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Cultural Competency for the Outdoor Professional
Transcript of Cultural Competency for the Outdoor Professional
Clothing style Appearance
Physical Ability Accent Language
The unique differences between us based on which we are treated differently in society.
Welcoming, embracing, valuing, and celebrating diversity.
the ability to interact effectively across various dimensions of diversity; to flex with each other's differences
subtle everyday behaviors that often unconsciously and unintentionally denigrate or insult someone from a nondominant group
Gender and sexual orientation
access to resources that we receive, consciously or unconsciously, by virtue of being part of a dominant community (Adams, Bell & Griffin, 1997).
Connect the dots
Cascade of Events
A number of contributing factors precede an incident, and none of these factors may be a 'red flag', but together they may gain enough critical mass for the incident to occur.
(Challenger Space Shuttle incident)
Dynamics of Accidents
Objective Hazards + Subjective Hazards = Accident Potential
OBJECTIVE OR ENVIRON-
Hale, Alan (1983) Annual Review-1983. National Safety Network.
As an industry we tend to be good at looking at physical and technical risk factors, but sometimes pay less attention to behavioral risk factors, which are an important part of risk management.
- Roberts, Gray, Moeller, Santa Fe Mountain Institute
Humanistic Risk Management
COST and PRODUCTIVITY? trip schedule, rations, gear, activities, achievement, learning, student outcomes
SAFETY: risk management
LEGALITY: sexual harassment and other policies, the law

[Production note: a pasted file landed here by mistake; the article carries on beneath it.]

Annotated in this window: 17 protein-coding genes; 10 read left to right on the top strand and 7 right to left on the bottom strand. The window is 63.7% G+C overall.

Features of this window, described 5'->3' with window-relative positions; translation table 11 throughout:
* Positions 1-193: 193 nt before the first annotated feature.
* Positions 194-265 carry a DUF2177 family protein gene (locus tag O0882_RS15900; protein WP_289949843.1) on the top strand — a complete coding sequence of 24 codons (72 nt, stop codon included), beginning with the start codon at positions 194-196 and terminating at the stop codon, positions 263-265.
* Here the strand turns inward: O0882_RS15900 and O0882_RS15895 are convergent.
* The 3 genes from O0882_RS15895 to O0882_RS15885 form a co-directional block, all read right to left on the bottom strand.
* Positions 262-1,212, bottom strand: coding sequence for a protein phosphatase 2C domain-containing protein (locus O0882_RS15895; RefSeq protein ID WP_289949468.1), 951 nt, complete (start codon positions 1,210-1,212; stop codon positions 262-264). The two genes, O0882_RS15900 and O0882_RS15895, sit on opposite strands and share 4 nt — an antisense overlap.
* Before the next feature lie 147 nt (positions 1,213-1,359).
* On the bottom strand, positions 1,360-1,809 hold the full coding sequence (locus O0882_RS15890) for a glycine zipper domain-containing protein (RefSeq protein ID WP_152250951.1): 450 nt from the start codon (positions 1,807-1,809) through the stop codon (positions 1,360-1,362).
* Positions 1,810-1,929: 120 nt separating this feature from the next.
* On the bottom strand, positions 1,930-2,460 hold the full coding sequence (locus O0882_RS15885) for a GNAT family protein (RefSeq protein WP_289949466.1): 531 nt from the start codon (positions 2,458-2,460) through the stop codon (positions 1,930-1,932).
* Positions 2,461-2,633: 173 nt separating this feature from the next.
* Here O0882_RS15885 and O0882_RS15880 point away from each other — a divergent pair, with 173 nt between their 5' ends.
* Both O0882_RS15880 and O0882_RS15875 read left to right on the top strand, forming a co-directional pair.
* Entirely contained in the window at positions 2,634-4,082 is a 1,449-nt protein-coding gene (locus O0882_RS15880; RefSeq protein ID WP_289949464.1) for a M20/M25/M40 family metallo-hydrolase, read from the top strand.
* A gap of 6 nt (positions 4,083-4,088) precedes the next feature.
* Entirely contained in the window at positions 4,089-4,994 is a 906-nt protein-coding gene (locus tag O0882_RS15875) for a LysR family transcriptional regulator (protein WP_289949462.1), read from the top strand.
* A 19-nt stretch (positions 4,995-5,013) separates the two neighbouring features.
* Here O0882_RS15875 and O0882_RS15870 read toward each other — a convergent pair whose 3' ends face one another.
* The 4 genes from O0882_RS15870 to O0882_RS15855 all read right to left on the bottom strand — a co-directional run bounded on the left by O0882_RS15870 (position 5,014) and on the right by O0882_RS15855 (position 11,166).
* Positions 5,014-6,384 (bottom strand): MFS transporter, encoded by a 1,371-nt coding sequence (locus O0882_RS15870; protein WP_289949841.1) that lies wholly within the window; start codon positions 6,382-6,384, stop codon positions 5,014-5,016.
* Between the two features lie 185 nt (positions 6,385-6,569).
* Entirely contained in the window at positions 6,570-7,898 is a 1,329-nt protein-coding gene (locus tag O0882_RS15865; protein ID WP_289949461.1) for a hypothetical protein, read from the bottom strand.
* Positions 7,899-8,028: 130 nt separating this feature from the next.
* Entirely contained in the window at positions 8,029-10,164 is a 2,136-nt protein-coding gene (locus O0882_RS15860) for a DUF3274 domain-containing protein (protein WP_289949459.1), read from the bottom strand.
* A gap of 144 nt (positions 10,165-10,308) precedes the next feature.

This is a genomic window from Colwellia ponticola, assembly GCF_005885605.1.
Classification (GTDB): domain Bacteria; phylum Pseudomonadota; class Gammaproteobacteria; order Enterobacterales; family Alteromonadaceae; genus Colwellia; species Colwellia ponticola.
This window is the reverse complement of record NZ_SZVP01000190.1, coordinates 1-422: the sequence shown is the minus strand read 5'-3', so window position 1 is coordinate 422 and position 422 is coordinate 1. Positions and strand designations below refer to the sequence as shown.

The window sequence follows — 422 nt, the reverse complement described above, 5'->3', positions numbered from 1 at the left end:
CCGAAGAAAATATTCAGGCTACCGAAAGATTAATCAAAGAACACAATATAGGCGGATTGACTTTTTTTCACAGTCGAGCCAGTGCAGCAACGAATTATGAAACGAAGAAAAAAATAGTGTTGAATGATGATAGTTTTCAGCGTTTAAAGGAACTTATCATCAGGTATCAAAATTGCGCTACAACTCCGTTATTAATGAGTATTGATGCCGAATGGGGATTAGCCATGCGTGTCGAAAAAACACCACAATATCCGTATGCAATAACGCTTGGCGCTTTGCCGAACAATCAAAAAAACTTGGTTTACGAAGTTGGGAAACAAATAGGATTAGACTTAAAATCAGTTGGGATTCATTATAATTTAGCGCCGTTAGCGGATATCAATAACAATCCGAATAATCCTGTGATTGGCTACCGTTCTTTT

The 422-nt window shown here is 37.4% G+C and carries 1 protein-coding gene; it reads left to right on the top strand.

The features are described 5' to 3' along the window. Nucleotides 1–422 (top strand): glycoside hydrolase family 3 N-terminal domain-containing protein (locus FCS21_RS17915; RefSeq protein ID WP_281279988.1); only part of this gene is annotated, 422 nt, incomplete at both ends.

Companies often interchange the terms 'diversity' and 'inclusion.' In reality diversity is the mix, and inclusion is making the mix work. In other words, many companies have gotten very good at getting the right mix of people in the door, but have been unprepared for how to make that more complex mix work once it comes together. Companies have been good at creating a workforce that looks different, but they aren't adequately prepared for a workforce that thinks differently.
-Andres Tapia, Chief Diversity Officer, Hewitt Associates
DIVERSITY is what we are. INCLUSION is what we do.
CULTURAL COMPETENCY is what we need to do it.
SITUATIONALLY APPROPRIATE ACTIONS
Understanding your own culture, assumptions, values, styles, biases, attitudes, privilege, etc.
Understanding others' own culture, assumptions, values, styles, biases, attitudes, privilege, etc. without judging them
Understanding your impact on others and adopting a situationally appropriate style for greater inclusion and effectiveness.
Sheer volume of students
Examining our Icebergs
Slow down your knee-jerk . . .
. . . so you can see what's actually there
Ask, "Is it a difference that makes a difference?"
During feedback discuss
impact of behaviors, NOT intent or character
Risk = possibility of loss
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